The Large Intestine

The large intestine and where it is positioned relative to the pelvic region of the skeletal system

The large intestine also known as the bowel or colon is the most distal part of the digestive system. Within this tube-like organ, water is absorbed from the food we eat ? and the remaining waste material is stored as feces for a short while before being removed in a process known as defecation.

Isolated view of the large intestine showing the appendix, cecum, colon, rectum, and anal canal
The large intestine, viewed in Isolate mode in Complete Anatomy

Here are 3 interesting facts about the large intestine:

It isn’t actually that long. at least when compared to the small intestine. The ‘large’ part of the name actually refers to its width and not its length. The large intestine is only approximately 5 feet long ? which is a quarter of the length of the small intestine at 20 feet long.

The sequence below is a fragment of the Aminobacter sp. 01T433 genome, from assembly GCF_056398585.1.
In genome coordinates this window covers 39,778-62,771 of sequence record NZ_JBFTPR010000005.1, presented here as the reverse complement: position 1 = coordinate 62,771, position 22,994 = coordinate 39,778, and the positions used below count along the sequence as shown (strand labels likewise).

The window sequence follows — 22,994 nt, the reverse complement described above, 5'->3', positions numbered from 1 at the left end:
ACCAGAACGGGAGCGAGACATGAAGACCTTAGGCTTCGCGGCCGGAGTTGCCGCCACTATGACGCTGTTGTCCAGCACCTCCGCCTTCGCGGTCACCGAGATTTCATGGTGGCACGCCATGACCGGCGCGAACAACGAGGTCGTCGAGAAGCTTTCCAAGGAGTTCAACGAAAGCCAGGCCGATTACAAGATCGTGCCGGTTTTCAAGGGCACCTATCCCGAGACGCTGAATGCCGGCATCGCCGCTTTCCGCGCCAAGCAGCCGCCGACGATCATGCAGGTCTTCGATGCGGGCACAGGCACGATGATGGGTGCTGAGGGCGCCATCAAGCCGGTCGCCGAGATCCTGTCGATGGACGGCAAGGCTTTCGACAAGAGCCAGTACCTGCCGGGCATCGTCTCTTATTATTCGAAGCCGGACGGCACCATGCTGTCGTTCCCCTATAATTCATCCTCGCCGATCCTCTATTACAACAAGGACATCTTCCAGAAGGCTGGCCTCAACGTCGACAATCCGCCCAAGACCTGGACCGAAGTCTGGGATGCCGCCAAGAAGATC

It’s an important source of hydration. The absorption of water by the large intestine not only helps to condense and solidify feces, but also allows the body to retain water to be used in other metabolic processes.

It provides nutrients. The colon provides an environment that is conducive for the growth of bacteria ?. In this environment, the gut flora aids in the synthesis of B complex vitamins  and vitamin K, which perform different roles to nourish the human body and boost the immune system.

To date we’ve covered all major organs of the digestive system in our Anatomy Snippets. We hope you now have a better understanding of the complex journey of food through the body. Stay tuned for a SNEAK PEEK of our new large intestine microanatomy model, coming soon to Complete Anatomy.

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